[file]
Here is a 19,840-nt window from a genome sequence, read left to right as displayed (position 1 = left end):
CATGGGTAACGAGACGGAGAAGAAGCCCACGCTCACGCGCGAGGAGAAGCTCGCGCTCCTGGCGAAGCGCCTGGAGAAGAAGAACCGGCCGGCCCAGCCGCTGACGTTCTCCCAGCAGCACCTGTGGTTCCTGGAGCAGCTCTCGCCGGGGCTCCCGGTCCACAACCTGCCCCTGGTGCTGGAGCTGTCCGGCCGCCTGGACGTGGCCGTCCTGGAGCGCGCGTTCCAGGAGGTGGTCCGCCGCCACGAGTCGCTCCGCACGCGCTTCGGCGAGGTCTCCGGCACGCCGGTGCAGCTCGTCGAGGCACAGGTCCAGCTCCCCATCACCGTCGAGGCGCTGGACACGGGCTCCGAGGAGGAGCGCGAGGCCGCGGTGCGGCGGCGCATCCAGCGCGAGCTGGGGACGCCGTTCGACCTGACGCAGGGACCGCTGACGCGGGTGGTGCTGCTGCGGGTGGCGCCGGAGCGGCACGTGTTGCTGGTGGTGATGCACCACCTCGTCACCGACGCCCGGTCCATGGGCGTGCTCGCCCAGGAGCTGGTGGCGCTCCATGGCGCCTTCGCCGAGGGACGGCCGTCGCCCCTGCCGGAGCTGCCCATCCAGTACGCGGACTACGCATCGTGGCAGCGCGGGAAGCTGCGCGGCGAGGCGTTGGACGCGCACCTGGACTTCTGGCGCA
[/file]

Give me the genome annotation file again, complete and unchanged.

Here is a 19,840-nt window from a genome sequence, read left to right as displayed (position 1 = left end):
CATGGGTAACGAGACGGAGAAGAAGCCCACGCTCACGCGCGAGGAGAAGCTCGCGCTCCTGGCGAAGCGCCTGGAGAAGAAGAACCGGCCGGCCCAGCCGCTGACGTTCTCCCAGCAGCACCTGTGGTTCCTGGAGCAGCTCTCGCCGGGGCTCCCGGTCCACAACCTGCCCCTGGTGCTGGAGCTGTCCGGCCGCCTGGACGTGGCCGTCCTGGAGCGCGCGTTCCAGGAGGTGGTCCGCCGCCACGAGTCGCTCCGCACGCGCTTCGGCGAGGTCTCCGGCACGCCGGTGCAGCTCGTCGAGGCACAGGTCCAGCTCCCCATCACCGTCGAGGCGCTGGACACGGGCTCCGAGGAGGAGCGCGAGGCCGCGGTGCGGCGGCGCATCCAGCGCGAGCTGGGGACGCCGTTCGACCTGACGCAGGGACCGCTGACGCGGGTGGTGCTGCTGCGGGTGGCGCCGGAGCGGCACGTGTTGCTGGTGGTGATGCACCACCTCGTCACCGACGCCCGGTCCATGGGCGTGCTCGCCCAGGAGCTGGTGGCGCTCCATGGCGCCTTCGCCGAGGGACGGCCGTCGCCCCTGCCGGAGCTGCCCATCCAGTACGCGGACTACGCATCGTGGCAGCGCGGGAAGCTGCGCGGCGAGGCGTTGGACGCGCACCTGGACTTCTGGCGCA